employee communication during an organizational design process
Last night I ran a 2-hour Organizational Design introduction course. Time and again the question of how to effectively communicate comes up. Some of the questions included:
- How to manage the data and see people in a spreadsheet being ‘dragged’ around in OrgVue vs. seeing them as people with emotions, uncertainties and career aspirations?
- How do you manage the politics and balance that with the need to drive the change through?
- How do you get a clear idea of the skills and history that people bring with them?
- What are the tools and techniques for managing the communication?
This is clearly a huge topic. One far too large for any blog post. But here are a couple of tips and perspectives. This is not an exhaustive list – there are only 7 tips/perspectives so it’s easier to remember.
But before getting to my list, I thought it would be worthwhile getting the ideas of a communication expert from a totally different field. Someone who communicates for a living. Ian Spencer has been a Creative Director of several Advertising Agencies in a career spanning 30+ years and is also a highly talented script writer.
In Ian’s words; “The most important thing is; the communicator should to be a social comedian”. The communicator really needs to understand its market. What resonates? “Imagine yourself where they are, not where you want them to go”. This applies for all stakeholders, for all employees.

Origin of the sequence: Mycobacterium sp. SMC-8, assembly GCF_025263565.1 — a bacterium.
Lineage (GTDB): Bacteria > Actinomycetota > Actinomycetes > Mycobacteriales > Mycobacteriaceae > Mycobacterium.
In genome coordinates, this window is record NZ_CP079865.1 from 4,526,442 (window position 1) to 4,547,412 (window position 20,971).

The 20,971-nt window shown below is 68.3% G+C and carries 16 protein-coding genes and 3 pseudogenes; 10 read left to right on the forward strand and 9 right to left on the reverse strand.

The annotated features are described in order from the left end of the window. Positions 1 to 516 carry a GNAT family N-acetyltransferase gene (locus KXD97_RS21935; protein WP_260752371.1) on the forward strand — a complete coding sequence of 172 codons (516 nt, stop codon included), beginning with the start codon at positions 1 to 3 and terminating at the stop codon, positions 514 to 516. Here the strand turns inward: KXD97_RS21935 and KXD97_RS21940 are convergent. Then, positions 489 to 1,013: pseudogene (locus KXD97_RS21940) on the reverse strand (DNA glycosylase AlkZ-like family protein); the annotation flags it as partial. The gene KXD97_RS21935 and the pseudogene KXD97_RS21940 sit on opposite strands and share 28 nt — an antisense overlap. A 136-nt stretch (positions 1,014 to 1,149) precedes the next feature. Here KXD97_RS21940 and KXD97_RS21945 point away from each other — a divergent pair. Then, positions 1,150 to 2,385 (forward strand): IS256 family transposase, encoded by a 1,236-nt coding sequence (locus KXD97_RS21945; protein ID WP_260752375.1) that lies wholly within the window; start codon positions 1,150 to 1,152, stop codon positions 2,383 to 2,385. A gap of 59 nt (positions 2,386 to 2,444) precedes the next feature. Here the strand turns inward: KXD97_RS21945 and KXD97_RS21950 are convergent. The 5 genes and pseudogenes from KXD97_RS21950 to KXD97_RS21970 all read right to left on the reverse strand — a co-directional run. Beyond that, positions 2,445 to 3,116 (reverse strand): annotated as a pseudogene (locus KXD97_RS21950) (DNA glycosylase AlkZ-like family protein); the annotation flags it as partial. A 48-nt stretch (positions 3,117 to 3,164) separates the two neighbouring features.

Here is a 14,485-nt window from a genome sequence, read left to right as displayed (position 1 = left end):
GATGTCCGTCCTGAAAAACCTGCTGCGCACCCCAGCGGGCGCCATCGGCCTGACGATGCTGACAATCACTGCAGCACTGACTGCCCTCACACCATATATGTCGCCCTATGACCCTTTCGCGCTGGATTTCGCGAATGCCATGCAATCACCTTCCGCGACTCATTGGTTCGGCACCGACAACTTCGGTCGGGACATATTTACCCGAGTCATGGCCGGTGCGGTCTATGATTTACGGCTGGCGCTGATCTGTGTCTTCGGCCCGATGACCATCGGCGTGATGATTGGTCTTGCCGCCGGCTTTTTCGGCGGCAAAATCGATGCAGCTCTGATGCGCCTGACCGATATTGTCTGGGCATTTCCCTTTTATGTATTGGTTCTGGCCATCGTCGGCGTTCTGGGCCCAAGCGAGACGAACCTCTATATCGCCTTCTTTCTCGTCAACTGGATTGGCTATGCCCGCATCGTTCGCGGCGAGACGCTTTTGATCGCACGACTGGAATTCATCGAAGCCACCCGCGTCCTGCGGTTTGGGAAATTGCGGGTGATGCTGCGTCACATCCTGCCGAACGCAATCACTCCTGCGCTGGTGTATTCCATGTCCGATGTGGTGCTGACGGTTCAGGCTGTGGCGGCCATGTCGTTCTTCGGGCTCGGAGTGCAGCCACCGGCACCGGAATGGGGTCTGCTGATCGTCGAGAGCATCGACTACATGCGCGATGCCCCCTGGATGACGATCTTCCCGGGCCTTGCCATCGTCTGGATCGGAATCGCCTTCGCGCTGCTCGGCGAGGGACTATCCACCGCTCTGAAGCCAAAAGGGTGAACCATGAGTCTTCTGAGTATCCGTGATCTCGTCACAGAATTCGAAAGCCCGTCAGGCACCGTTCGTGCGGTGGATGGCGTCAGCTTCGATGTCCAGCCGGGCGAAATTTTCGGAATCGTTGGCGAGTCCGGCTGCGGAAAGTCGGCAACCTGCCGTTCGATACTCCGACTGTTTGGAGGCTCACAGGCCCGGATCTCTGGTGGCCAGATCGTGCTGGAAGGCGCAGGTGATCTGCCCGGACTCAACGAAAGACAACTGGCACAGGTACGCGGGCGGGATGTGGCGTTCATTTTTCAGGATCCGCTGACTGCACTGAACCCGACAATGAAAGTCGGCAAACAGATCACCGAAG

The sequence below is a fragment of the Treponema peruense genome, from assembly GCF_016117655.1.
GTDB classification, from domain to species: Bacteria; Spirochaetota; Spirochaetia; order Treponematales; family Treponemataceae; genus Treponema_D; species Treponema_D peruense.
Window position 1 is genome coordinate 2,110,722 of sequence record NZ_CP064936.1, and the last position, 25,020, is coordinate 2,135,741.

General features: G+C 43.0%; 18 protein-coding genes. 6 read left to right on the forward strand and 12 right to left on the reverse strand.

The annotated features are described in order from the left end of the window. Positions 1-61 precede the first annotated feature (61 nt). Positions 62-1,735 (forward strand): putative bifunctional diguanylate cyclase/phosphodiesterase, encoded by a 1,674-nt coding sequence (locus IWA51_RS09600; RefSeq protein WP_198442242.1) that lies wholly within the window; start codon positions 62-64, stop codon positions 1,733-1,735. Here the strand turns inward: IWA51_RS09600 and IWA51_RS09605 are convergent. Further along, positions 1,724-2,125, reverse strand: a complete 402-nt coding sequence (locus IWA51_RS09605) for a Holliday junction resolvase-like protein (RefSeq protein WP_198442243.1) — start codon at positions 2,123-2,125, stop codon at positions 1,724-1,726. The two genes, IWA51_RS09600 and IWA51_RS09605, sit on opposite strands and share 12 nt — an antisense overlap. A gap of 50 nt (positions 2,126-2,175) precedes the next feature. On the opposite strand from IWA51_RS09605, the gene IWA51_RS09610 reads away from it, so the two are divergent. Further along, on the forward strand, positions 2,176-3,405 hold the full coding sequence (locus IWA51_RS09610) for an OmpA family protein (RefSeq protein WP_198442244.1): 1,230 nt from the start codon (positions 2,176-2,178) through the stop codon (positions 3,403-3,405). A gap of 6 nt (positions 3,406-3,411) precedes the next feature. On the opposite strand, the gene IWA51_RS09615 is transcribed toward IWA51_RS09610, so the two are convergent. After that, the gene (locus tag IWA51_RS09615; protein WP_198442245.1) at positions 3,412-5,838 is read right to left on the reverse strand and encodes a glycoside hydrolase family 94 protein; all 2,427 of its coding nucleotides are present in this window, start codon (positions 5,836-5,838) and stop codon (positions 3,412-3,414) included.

“It is about empathy and understanding”. That is the starting point. By understanding, what it is that will “turn on” the people you are reaching out. It is like a conversation. Imagine when you walk into a room at a cocktail party. Imagine you’re a sales person. The first thing you do is get people to talk about themselves and things that are important to them. Things they are keenly interested in. Only after then can you start any “sales” process.
So, what is their psychology? Touch the triggers that you know are the most important. This requires “Subtle interplay”. Communication is the art of selling. “Keep coming back to their interests and their base”. What are their greatest interests, their priorities, their ambitions, their fears…
In a sales perspective, a lot of people think what is the “product” and the “features”… and if you repeat the message often enough, you will start to shift the product. But this just doesn’t work. “You have to lead people through empathy points”. Points of real interest to them.
So now to the list:
1. Build real empathy
As Stephen Covey said in his bestseller “The 7-Habits of highly successful people”: “Seek first to understand, then to be understood”. Aim to feel what it is like from their perspective, not yours.
A useful framework for this is the WIFM and WAMI analysis. WIFM stands for, “What’s In it For Me” while “WAMI” is “What’s Against My Interest”. Once you understand, then and only then, start trying to persuade of the value.
2. Acknowledge and plan for the communication challenge from the very start
Accept that communication starts from the very first moment as soon as a decision is made, and that is mentioned from one person to another, communication has started. From that moment, that fleeting moment, neurons are firing as to what it could mean. So from the first second, start by thinking and planning:
- Who is told what, when?